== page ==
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Prop. 8 supporters argue that appeals court exceeded jurisdiction

September 18, 2010 |  3:11 pm

If last month’s ruling overturning Proposition 8 survives, same-sex marriage should be available only to the two homosexual couples who challenged the ballot measure and should remain barred for the rest of the state’s gay and lesbian population, sponsors of the measure told a federal appeals court.

In written arguments filed Friday night, ProtectMarriage.com, the group that sponsored Proposition 8, urged the U.S. 9th Circuit Court of Appeals to overturn U.S. District Chief Judge Vaughn R. Walker’s ruling against the 2008 ballot measure.

Failing that, the group argued, the court should rule that the Aug. 4 decision affects only the couples named in the suit because it was not filed as a class action on behalf of all gays and lesbians, ProtectMarriage argued.

“At a bare minimum, the district court exceeded its jurisdiction to the extent its judgment extends beyond the four plaintiffs who were before the court,” lawyers for ProtectMarriage said.

The group suggested such a resolution in the event that the appeals’ court determines that none of the opponents of gay marriage has standing to appeal.

To have standing, a party must show that it has suffered an actual injury. Walker has said there's no evidence to suggest ProtectMarriage  would meet that test.

The group told the 9th Circuit that it need not rule on that question because  Imperial County, which has been trying to intervene in the case, clearly has standing to defend Proposition 8.  Imperial County also filed arguments shortly before midnight Friday asking for standing to appeal.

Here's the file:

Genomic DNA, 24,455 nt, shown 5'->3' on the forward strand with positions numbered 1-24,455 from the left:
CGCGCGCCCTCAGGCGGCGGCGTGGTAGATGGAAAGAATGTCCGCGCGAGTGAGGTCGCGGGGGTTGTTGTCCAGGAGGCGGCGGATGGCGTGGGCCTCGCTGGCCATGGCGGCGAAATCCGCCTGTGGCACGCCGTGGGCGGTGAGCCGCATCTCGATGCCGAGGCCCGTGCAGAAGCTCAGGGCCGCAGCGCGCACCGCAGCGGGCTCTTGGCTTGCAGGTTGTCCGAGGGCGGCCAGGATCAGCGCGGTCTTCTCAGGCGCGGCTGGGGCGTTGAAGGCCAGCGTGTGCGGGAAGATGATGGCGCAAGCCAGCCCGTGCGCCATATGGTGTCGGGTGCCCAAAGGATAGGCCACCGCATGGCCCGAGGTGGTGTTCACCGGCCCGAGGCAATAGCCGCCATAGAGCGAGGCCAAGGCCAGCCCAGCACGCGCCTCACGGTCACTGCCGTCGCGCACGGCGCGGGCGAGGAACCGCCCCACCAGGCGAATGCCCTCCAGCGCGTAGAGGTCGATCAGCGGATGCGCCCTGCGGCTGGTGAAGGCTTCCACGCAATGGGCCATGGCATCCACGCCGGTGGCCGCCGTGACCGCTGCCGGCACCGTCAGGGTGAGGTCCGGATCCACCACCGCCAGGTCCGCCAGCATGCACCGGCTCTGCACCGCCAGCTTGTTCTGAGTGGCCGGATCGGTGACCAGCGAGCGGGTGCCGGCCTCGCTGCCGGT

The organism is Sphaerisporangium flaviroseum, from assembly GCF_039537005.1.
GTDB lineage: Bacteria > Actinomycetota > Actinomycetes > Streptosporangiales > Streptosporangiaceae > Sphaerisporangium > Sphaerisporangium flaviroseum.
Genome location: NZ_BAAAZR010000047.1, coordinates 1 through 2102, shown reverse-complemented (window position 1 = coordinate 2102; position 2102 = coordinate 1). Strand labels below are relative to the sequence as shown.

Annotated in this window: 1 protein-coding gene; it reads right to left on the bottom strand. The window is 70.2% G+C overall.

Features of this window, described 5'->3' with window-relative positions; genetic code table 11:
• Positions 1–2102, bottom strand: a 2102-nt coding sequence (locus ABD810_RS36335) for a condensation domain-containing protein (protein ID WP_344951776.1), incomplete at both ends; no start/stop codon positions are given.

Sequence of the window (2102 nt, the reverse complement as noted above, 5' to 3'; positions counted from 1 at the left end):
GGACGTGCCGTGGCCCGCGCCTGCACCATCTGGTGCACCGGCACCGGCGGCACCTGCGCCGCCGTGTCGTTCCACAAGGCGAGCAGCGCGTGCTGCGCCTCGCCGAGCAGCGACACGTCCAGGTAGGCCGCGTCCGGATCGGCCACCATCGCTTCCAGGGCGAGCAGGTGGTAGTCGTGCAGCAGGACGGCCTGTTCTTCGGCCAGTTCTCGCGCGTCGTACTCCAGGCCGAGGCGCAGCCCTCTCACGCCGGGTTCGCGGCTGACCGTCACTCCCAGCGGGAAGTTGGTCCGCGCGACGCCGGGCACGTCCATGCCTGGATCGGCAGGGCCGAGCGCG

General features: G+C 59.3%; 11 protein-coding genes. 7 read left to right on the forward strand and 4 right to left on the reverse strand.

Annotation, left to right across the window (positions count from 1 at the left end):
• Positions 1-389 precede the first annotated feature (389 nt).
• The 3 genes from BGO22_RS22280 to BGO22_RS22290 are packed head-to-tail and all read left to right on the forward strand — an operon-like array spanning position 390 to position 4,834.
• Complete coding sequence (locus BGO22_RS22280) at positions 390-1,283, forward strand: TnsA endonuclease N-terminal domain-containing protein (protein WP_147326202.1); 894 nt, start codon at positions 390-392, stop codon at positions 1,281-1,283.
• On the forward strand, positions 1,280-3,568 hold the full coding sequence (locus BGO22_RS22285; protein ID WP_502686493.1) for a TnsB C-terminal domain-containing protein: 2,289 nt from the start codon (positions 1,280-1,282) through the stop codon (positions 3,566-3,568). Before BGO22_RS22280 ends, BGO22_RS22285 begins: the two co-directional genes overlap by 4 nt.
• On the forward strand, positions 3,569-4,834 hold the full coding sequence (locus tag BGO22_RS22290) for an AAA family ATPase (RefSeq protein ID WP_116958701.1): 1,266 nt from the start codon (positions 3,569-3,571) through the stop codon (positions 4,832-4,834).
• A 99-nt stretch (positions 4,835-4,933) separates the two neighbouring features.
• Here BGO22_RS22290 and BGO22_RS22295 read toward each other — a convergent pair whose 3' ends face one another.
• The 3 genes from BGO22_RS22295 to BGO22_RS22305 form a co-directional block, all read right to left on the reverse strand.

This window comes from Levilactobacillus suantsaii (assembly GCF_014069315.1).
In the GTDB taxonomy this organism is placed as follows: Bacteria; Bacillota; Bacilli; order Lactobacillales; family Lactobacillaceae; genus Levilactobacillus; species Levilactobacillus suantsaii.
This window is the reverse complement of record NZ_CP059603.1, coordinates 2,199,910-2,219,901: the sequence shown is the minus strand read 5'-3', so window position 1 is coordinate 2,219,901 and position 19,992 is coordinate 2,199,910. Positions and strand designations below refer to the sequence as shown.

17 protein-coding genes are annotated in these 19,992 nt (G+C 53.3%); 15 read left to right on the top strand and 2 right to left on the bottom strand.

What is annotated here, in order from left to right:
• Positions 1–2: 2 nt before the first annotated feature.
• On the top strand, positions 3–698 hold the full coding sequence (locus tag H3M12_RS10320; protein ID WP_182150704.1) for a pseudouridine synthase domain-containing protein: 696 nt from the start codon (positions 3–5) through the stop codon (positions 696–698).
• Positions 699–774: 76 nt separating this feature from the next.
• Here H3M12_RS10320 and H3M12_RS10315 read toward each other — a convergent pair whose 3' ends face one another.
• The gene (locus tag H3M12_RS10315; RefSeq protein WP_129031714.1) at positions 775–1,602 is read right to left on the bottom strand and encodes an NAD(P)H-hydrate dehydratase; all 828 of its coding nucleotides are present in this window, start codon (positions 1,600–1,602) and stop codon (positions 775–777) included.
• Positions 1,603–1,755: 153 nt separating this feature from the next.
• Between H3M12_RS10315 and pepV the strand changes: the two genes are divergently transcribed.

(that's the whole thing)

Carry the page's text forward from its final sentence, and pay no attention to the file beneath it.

UC Davis Law Professor Vikram Amar, a constitutional law professor, said he believed  ProtectMarriage was legally correct in contending that  Walker’s ruling would have to be limited to the four people who filed the lawsuit against Proposition 8.

The lawsuit was brought by a Southern California gay couple and a Berkeley lesbian couple. They are being represented by Theodore Olson and David Boies, legal powerhouses from opposite ends of the political spectrum.

“Under Supreme Court precedent, there's no way a judge can protect plaintiffs other than the named plaintiffs absent a class action,” said Amar, who voted against Proposition 8. He said “Boies and Olson foolishly failed to certify” a class in the case.

In its filing, Imperial County argued that the case should be decided based on the U.S. Constitution, not on a technical question of standing. The county argued that it was entitled to appeal Walker’s order because counties issue marriage licenses.

Gov. Arnold Schwarzenegger and Atty. Gen. Jerry Brown, the named state defendants in the suit, clearly have standing to appeal but have decided not to.

“This case presents the truly extraordinary situation of a constitutional provision without a single governmental defender,” lawyers for Imperial County told the court.

Opponents of Proposition 8 dismissed their adversaries’ arguments.

“The fact remains that Proposition 8 is unconstitutional, as was proven conclusively and unequivocally through a full federal trial,  said Chad Griffin, a Los Angeles political strategist who launched the case.

The case is scheduled to be heard by a panel of three 9th Circuit judges in December. The court has put Walker’s ruling on hold pending a decision on the appeal.

-- Maura Dolan